Witness the tense legal thriller The Whole Truth when it arrives on Blu-ray (plus Digital HD), DVD and Digital HD January 17 from Lionsgate. Keanu Reeves stars as a defense attorney trying to clear a teen in the brutal stabbing of his father. Rounding out the acclaimed cast are Renée Zellweger, Gugu Mbatha-Raw, Gabriel Basso, and Jim Belushi. The Whole Truth Blu-ray and DVD will be available for the suggested retail price of $24.99 and $19.98 respectively.

Now you can own the The Whole Truth Blu-ray. We Are Movie Geeks has four copies to give away! All you have to do is leave a comment below and answer the following question: what is your favorite movie starring Keanu Reeves? (mine is The River’S Edge)

It’s so easy! Good Luck!

Official Rules:

1. You Must Be A Us Resident. Prize Will Only Be Shipped To Us Addresses.  No P.O. Boxes.  No Duplicate Addresses. »

- Tom Stockman

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Number of women directors fell in 2016, study finds

12 January 2017 9:03 AM, PST | ScreenDaily | See recent ScreenDaily news »

There was a drop in the number of women working on high profile Hollywood films, despite ongoing diversity debate.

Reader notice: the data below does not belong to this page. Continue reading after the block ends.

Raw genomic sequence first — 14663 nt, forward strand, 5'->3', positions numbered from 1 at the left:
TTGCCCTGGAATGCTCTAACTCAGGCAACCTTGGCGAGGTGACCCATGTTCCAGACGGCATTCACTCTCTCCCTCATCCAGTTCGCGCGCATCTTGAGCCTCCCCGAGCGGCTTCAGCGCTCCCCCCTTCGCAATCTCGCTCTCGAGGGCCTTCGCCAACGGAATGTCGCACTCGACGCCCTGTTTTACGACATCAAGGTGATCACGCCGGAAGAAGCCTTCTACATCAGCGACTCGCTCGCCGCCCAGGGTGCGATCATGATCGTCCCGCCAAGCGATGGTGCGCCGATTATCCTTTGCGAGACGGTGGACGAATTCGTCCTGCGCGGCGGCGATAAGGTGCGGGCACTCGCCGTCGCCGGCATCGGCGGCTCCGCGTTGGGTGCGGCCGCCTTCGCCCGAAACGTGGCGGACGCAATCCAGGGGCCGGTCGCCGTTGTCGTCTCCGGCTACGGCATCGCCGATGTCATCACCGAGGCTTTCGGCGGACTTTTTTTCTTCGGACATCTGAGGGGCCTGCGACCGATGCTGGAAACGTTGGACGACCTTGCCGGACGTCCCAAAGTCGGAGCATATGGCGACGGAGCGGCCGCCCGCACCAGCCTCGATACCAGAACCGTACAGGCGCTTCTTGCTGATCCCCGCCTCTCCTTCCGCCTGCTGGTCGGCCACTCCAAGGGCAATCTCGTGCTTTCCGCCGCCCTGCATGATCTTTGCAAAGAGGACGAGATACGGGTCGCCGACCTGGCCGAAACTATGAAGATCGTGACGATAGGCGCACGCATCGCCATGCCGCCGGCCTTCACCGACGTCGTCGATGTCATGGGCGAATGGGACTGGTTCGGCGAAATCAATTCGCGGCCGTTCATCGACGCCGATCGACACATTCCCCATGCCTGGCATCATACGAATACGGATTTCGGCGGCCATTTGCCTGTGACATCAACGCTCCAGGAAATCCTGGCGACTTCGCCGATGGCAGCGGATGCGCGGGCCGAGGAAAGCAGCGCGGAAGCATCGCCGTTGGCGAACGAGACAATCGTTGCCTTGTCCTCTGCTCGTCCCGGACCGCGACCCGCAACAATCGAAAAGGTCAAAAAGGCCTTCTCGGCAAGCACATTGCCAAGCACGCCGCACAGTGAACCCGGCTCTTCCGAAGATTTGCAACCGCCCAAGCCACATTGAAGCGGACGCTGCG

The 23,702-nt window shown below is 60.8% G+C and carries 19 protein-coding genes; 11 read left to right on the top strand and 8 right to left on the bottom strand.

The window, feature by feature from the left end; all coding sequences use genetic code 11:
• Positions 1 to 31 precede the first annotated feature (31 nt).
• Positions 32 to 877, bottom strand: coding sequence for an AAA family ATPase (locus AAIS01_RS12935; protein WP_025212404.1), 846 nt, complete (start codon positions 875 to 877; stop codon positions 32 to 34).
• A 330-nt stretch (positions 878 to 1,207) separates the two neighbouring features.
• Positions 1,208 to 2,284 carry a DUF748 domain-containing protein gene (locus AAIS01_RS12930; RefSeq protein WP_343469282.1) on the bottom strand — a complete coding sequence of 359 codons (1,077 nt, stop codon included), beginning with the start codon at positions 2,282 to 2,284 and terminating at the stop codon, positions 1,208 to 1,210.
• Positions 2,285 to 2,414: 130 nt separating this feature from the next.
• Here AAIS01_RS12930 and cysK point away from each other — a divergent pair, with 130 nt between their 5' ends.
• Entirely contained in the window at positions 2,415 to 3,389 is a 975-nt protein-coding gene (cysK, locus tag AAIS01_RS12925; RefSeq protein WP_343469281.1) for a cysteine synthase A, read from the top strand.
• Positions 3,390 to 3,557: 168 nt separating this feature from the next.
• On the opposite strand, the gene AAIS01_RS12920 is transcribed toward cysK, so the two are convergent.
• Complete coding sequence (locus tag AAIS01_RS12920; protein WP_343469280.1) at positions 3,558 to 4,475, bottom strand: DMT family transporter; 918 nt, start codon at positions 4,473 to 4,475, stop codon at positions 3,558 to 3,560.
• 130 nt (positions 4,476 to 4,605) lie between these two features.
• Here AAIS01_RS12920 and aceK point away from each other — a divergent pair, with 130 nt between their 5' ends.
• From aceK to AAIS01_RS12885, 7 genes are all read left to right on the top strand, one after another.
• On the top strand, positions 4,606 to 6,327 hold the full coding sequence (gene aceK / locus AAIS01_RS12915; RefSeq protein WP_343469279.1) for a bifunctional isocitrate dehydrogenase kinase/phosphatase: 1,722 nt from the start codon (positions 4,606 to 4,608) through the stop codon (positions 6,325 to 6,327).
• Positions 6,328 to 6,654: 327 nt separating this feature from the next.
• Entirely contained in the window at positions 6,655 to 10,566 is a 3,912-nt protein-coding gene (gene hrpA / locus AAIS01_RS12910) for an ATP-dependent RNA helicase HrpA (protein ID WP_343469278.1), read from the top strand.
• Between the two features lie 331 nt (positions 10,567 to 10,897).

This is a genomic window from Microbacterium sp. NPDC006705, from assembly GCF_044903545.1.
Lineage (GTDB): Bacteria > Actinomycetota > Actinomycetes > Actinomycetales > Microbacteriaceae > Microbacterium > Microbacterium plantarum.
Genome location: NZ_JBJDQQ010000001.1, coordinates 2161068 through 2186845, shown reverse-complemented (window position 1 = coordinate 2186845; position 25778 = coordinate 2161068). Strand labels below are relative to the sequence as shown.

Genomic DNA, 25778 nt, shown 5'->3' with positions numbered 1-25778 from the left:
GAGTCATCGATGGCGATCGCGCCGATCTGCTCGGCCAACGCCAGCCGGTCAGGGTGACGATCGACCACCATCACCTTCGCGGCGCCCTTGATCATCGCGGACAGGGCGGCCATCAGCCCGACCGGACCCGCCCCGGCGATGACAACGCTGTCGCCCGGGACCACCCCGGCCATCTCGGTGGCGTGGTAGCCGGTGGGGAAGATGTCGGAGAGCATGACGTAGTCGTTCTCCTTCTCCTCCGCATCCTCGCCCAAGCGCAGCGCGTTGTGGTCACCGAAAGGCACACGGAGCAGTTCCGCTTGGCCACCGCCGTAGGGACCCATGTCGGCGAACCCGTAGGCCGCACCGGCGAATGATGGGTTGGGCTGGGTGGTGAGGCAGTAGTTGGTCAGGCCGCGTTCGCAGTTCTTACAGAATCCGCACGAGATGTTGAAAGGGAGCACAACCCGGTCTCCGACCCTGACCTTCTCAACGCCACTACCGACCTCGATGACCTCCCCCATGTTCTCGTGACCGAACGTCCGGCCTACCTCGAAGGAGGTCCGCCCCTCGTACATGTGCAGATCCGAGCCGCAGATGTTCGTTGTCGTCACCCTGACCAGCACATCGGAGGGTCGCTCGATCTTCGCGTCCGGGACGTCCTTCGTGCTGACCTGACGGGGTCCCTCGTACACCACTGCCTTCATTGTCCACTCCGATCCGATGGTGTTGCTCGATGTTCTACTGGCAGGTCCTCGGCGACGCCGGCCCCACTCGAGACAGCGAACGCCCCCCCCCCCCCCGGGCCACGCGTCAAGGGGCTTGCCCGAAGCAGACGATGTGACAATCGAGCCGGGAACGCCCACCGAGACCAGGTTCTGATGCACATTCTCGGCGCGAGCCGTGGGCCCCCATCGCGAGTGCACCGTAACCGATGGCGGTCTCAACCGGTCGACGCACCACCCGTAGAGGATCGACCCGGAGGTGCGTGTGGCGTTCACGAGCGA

Women directed only 7% of the 250 top grossing films in the Us, falling from 9% in 2015.

The damning figures come from a report by the Center for the Study of Women in Television and Film at San Diego State University.

The report, entitled ‘The Celluloid Ceiling’ also shows that in 2016, women comprised 17% of all directors, writers, producers, executive producers, editors, and cinematographers working on the top 250 domestic grossing films, a decline of two percentage points from 2015.

Only 24% of all producers for the top 250 films were women, (fall of 2%); 17% of editors (falling from 23% in 2015) and 5% of cinematographers (a decrease of 1%).

The number of women writers was up two percentage points, to 13%.

Some more statistics from the study: